- Sleep tight.
As my friend used to say to me when I had a sleepless newborn, “There’s a good reason sleep deprivation is used as torture”. Lack of sleep, even over the short term, can really chip away at your mood, leaving you with no energy, and feeling anxious and miserable.
The link between sleep and mood has been researched to death, and the results are always the same. It’s been proven that people with insomnia have greater levels of depression and anxiety than those who sleep normally. They are 10 times as likely to have clinical depression and 17 times as likely to have clinical anxiety. The more a person experiences insomnia and the more frequently they wake at night as a result, the higher the chances of developing depression. (www.sleepfoundation.org)
If you’re struggling to sleep, help yourself by cutting down on caffeine and alcohol at least 5 hours before bedtime, limit screen time, and try a warm bath or mug of hot milk before bed. If sleeplessness continues, talk to your doctor to find some answers.
I came across a post this week from an anonymous writer that’s going viral. In it, the writer explains depression so beautifully, and so concisely, people who have suffered, or are suffering, are trying to share the message in the hope that others can understand.
No one needs to be alone.
“Now Anthony Bourdain.
When you have depression it’s like it snows every day.
Some days it’s only a couple of inches. It’s a pain in the a**, but you still make it to work, the grocery store. Sure, maybe you skip the gym or your friend’s birthday party, but it IS still snowing and who knows how bad it might get tonight. Probably better to just head home.
Your friend notices, but probably just thinks you are flaky now, or kind of an a**hole.
Some days it snows a foot. You spend an hour shovelling out your driveway and are late to work. Your back and hands hurt from shovelling. You leave early because it’s really coming down out there. Your boss notices.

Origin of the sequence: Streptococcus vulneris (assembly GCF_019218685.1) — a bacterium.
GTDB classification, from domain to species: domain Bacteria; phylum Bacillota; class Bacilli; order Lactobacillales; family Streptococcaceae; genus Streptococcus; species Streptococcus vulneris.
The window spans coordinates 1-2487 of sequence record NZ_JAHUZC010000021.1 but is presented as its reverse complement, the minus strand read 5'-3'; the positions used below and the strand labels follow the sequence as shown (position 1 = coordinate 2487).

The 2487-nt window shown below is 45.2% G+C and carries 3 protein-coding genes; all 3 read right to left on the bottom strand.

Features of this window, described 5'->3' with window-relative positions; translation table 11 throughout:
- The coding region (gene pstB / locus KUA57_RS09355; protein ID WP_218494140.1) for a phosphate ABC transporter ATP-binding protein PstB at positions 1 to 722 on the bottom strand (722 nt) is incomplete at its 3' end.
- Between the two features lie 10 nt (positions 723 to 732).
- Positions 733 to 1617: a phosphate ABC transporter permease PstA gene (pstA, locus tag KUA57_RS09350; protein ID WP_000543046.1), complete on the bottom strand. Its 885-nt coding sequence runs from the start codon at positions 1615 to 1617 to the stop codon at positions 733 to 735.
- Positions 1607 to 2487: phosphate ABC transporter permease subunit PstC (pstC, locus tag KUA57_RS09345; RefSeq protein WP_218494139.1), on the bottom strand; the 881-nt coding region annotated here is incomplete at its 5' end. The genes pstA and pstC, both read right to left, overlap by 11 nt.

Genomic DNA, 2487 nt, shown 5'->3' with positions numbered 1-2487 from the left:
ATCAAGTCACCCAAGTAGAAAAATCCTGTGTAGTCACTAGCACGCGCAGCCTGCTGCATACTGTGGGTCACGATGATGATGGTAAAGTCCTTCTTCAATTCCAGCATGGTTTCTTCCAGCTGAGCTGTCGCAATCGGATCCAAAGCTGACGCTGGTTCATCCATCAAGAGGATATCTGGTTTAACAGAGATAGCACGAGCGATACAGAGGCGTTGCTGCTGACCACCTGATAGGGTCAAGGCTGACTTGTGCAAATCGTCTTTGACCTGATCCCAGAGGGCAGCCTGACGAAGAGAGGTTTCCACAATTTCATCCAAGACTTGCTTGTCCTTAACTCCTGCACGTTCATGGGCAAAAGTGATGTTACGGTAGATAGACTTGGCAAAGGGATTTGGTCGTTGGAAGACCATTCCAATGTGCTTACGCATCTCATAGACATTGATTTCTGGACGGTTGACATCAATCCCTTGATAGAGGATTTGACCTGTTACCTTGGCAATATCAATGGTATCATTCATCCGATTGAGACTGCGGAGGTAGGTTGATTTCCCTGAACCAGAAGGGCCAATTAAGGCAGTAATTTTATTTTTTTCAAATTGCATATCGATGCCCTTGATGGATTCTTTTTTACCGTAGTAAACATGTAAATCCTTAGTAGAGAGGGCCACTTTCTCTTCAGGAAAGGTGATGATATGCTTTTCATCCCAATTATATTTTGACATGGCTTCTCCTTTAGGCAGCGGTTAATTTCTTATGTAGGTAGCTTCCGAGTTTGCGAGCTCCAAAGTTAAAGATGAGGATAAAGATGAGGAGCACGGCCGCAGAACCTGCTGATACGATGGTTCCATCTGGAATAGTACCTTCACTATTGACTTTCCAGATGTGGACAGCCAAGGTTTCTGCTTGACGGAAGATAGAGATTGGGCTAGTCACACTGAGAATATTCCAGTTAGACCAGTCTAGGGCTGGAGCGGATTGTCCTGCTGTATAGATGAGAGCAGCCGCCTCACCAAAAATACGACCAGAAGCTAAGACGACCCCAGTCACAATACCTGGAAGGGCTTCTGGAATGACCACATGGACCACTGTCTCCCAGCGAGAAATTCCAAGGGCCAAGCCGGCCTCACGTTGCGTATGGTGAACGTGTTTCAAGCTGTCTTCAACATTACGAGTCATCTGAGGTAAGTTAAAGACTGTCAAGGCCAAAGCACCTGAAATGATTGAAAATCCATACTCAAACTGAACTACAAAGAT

Some days it snows four feet. You shovel all morning but your street never gets ploughed.
You are not making it to work, or anywhere else for that matter. You are so sore and tired you just get back in the bed. By the time you wake up, all your shovelling has filled back in with snow. Looks like your phone rang; people are wondering where you are.
You don’t feel like calling them back, too tired from all the shovelling. Plus they don’t get this much snow at their house so they don’t understand why you’re still stuck at home. They just think you’re lazy or weak, although they rarely come out and say it.
Some weeks it’s a full-blown blizzard. When you open your door, it’s to a wall of snow. The power flickers, then goes out. It’s too cold to sit in the living room anymore, so you get back into bed with all your clothes on. The stove and microwave won’t work so you eat a cold Pop Tart and call that dinner. You haven’t taken a shower in three days, but how could you at this point? You’re too cold to do anything except sleep.
Sometimes people get snowed in for the winter. The cold seeps in. No communication in or out. The food runs out. What can you even do, tunnel out of a forty foot snow bank with your hands? How far away is help? Can you even get there in a blizzard? If you do, can they even help you at this point? Maybe it’s death to stay here, but it’s death to go out there too.
The thing is, when it snows all the time, you get worn all the way down. You get tired of being cold. You get tired of hurting all the time from shovelling, but if you don’t shovel on the light days, it builds up to something unmanageable on the heavy days. You resent the hell out of the snow, but it doesn’t care, it’s just a blind chemistry, an act of nature. It carries on regardless, unconcerned and unaware if it buries you or the whole world.
Also, the snow builds up in other areas, places you can’t shovel, sometimes places you can’t even see. Maybe it’s on the roof. Maybe it’s on the mountain behind the house. Sometimes, there’s an avalanche that blows the house right off its foundation and takes you with it. A veritable Act of God, nothing can be done. The neighbours say it’s a shame and they can’t understand it; he was doing so well with his shovelling.
I don’t know how it went down for Anthony Bourdain or Kate Spade. It seems like they got hit by the avalanche, but it could’ve been the long, slow winter. Maybe they were keeping up with their shovelling. Maybe they weren’t. Sometimes, shovelling isn’t enough anyway. It’s hard to tell from the outside, but it’s important to understand what it’s like from the inside.
I firmly believe that understanding and compassion have to be the base of effective action. It’s important to understand what depression is, how it feels, what it’s like to live with it, so you can help people both on an individual basis and a policy basis. I’m not putting heavy sh*t out here to make your Friday morning suck. I know it feels gross to read it, and realistically it can be unpleasant to be around it, that’s why people pull away.
Depression is blind chemistry and physics, like snow. And like the weather, it is a mindless process, powerful and unpredictable with great potential for harm. But like climate change, that doesn’t mean we are helpless. If we want to stop losing so many people to this disease, it will require action at every level.”